Philip Glass Opera Depicts Death of Walt Disney
A lot of people will read the above subhead and instantly decide whether or not they wish to attend this show, which is understandable. Philip Glass is a composer who evokes strong opinions, and his source material for this 2013 opera, Peter Stephan Jungk’s Der König von Amerika, is a less-than-positive biographical novel about another artist who evokes polarized opinions. But Glass himself has said he doesn’t see his opera as anti-Disney, and this Chicago premiere, a co-production with Long Beach Opera, is a major coup for Chicago Opera Theater.
Even Folklore, Apple Pie, and Popcorn Die Alone
The opera begins with Walt Disney (Justin Ryan) declaring that the worst part of his cancer treatment is waiting to discover his fate with no way of knowing whether the things he sees are real. Delirious and frightened, Disney flashes back to happier moments in his life, such as his childhood in Marceline, Missouri, as well as the many things which frightened him. Surrounding him are his family and friends, including his brother, Roy (Zeffin Quinn Hollis), his wife, Lillian (Suzan Hanson), and his nurse, Hazel George (Jamie Chamberlin), who assure him that he is “folklore, apple pie, and popcorn.” He’s built a mighty commercial empire
and brought joy to millions, if not billions, of children around the world while achieving a kind of immortality. But Disney doesn’t want metaphorical immortality, he wants to be frozen and resurrected in the future, like Jesus, despite his terror at how society is liberalizing.
A Complex, if Fictionalized, Character Study
Rudolph Wurlitzer’s libretto runs with the idea that Disney was extremely racist and the kind of person who would demand his nurse make eye contact with him during an entire incoherent monologue. But director Kevin Newbury (who has built a solid reputation for finding the emotional core of modern operas), heavily suggests that the Disney we are seeing is a diminished man far from his right mind. Though there are projections (video by Sean Cawelti), the set, by Zane Pihlstrom, is made up of objects historically accurate to a 1966 hospital. Disney’s ghosts wonder through this area, which he seems to confuse with his home, and the occasional nightmarish apparition is all the more frightening for being so incongruent. Act One ends with a dream sequence in which he is jumpscared by an animatronic Abraham Lincoln in retaliation for an anti-Civil Rights Movement rant. Elsewhere he is tormented by Wilhem Dantine (Scott Ramsay), one of the many animators whose work Disney took credit for and whom he fired for attempting to organize. But the fact these figures are present at all inside Disney’s own mind implies he is wracked with guilt, and Dantine’s judgment that Disney deserves pity seems sincere.
Chicago Opera Theater Assembles Great Talents
This sympathetic interpretation owes a lot to Justin Ryan’s performance. Besides being a melodious bass with incredible stamina, he is also a magnetic actor. We see in him that Disney’s childlike persona is no corporate-produced mask, but his true self. His gamboling around brings levity to an otherwise very dark opera, and a nonverbal moment of interaction with a child establishes that Disney’s ego is exactly what made him such a great storyteller. Hollis, who also voices the Lincoln animatronic, plays Roy as a subservient enabler, one of the many people who is inordinately invested in making Disney and the company which is indistinguishable from him into a vision of perfection. He’s clearly protecting his own need for validation as much as Walt’s as he angrily fends off nay-sayers and anything else the brothers might find upsetting, such as a certain pop artist who makes an amusing cameo at the beginning of Act Two.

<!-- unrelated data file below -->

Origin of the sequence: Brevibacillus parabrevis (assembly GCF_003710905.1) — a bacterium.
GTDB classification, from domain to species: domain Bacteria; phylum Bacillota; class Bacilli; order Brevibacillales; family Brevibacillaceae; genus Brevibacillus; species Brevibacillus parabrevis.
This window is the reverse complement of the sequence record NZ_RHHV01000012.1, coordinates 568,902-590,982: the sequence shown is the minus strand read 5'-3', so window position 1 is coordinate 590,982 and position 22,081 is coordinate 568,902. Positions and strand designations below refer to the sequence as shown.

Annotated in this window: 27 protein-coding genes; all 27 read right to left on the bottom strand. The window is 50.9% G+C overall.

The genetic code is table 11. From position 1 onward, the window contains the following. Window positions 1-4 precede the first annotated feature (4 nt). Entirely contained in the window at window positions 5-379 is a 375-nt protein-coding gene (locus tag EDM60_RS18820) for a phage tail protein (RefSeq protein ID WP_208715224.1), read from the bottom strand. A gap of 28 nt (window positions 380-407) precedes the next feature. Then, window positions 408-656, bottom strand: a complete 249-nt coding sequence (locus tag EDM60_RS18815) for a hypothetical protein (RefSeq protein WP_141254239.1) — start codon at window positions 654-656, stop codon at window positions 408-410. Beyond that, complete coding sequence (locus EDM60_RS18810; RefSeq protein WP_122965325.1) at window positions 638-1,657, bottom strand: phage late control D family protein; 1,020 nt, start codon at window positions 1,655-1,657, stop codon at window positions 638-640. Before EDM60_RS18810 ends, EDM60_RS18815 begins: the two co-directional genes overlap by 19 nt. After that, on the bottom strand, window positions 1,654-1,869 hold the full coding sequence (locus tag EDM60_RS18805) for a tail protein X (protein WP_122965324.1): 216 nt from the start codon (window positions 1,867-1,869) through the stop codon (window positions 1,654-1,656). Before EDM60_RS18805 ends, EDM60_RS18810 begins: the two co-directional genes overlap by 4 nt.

Glass’s score is also melodious. While it contains his usual repetitive minimalism, it is free of the grating or bizarre sounds which characterize some of his earlier work. Fans of his will recognize a few sections which recall Satyagraha, another piece about legacy, inspired by Gandhi and the Bhagavad Gita. But this time, the myth-making motif is invoked by characters intentionally in-universe. The Apollo Chorus does great work as Disney’s wistful but endlessly dedicated army of animators, relegated to the background but crucial to supporting the fluid, meditative score. A great deal of credit must also go to conductor Andreas Mitisek, who will return for Chicago Opera Theater’s next production but is stepping down as Artistic Director after The Perfect American closes. The orchestra’s melancholy energy perfectly encapsulates a life that ended after enormous accomplishment but wasn’t sufficient for the one who lived it.
Note: This is now added to the Picture this Post round up of BEST PLAYS IN CHICAGO. Click here to read — Top Picks for Theater in Chicago NOW – Chicago Plays PICTURE THIS POST Loves.
April 30 at 3:00 pm
The Harris Theater for Music and Dance
205 E Randolph St, Chicago
About the Author: Jacob Davis
Jacob Davis is a freelance writer and dramaturge. He is a graduate of the University of Illinois at Urbana-Champaign’s Department of Theatre, where he specialized in the history of dramatic literature and interned as a dramaturge for Dance Heginbotham. His professional work includes developing new performance pieces such as The Blues Ain’t a Color. Since moving to Chicago in 2014 he has reviewed theatre, written articles, and conducted interviews for a number of websites.